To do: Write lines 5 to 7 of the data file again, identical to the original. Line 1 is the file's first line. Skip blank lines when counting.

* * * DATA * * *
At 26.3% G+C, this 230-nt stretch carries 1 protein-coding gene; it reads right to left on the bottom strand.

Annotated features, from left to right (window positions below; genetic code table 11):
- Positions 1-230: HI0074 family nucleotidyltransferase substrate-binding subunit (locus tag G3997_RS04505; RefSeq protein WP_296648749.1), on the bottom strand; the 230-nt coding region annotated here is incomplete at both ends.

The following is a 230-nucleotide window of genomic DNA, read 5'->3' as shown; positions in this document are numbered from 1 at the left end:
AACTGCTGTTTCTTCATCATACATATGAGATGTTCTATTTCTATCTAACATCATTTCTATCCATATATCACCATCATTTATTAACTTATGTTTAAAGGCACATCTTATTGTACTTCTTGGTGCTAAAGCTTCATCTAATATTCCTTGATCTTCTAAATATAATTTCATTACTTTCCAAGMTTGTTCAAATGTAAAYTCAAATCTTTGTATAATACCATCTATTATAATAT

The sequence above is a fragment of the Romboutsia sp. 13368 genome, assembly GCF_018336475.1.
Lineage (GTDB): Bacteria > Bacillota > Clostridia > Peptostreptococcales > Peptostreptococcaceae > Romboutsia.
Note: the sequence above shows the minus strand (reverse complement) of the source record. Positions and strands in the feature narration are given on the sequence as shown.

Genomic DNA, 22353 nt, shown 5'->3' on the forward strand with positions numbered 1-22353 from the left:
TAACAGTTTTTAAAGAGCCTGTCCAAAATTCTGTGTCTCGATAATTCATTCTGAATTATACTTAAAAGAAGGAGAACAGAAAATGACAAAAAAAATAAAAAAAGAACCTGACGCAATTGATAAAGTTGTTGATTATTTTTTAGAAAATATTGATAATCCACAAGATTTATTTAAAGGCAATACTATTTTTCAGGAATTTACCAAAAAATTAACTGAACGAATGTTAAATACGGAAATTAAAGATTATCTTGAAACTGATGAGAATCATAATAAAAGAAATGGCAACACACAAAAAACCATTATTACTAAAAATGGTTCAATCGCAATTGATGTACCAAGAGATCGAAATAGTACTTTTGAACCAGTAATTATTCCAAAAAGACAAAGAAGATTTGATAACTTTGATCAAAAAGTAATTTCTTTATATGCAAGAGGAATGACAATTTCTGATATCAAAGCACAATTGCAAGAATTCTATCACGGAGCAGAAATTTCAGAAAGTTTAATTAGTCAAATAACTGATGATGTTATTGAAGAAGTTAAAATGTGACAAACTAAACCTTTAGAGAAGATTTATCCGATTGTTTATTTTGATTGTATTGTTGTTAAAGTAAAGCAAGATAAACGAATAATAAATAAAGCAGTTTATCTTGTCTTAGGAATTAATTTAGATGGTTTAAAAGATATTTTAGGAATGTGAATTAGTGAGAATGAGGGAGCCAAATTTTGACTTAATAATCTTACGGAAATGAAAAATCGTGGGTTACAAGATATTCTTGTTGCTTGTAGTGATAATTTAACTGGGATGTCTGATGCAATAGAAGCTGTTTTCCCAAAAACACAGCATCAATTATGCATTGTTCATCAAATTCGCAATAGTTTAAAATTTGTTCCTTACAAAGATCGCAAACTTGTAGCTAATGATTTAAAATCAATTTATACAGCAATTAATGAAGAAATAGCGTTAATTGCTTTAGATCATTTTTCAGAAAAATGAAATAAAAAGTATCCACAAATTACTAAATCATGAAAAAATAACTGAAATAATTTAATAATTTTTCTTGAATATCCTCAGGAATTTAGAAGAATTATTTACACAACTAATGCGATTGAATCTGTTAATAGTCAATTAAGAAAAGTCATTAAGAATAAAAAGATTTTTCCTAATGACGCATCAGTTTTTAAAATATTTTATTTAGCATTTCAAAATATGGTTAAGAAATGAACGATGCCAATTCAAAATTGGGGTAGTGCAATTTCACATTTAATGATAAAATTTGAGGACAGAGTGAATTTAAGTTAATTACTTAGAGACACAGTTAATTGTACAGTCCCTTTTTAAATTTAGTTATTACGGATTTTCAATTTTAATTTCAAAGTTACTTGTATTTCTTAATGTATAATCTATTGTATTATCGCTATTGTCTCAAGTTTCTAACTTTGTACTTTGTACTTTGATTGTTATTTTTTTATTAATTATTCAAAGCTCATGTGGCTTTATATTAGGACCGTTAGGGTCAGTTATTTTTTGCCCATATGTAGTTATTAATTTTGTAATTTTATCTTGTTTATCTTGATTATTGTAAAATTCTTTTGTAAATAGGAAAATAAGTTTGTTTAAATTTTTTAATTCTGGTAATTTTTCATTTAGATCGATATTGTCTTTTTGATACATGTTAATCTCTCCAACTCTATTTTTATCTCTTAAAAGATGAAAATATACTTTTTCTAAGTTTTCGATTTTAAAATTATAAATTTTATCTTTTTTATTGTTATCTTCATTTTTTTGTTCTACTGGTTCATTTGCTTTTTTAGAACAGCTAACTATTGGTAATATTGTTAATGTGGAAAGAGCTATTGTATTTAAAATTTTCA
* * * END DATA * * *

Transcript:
AACTGCTGTTTCTTCATCATACATATGAGATGTTCTATTTCTATCTAACATCATTTCTATCCATATATCACCATCATTTATTAACTTATGTTTAAAGGCACATCTTATTGTACTTCTTGGTGCTAAAGCTTCATCTAATATTCCTTGATCTTCTAAATATAATTTCATTACTTTCCAAGMTTGTTCAAATGTAAAYTCAAATCTTTGTATAATACCATCTATTATAATAT

The sequence above is a fragment of the Romboutsia sp. 13368 genome, assembly GCF_018336475.1.
Lineage (GTDB): Bacteria > Bacillota > Clostridia > Peptostreptococcales > Peptostreptococcaceae > Romboutsia.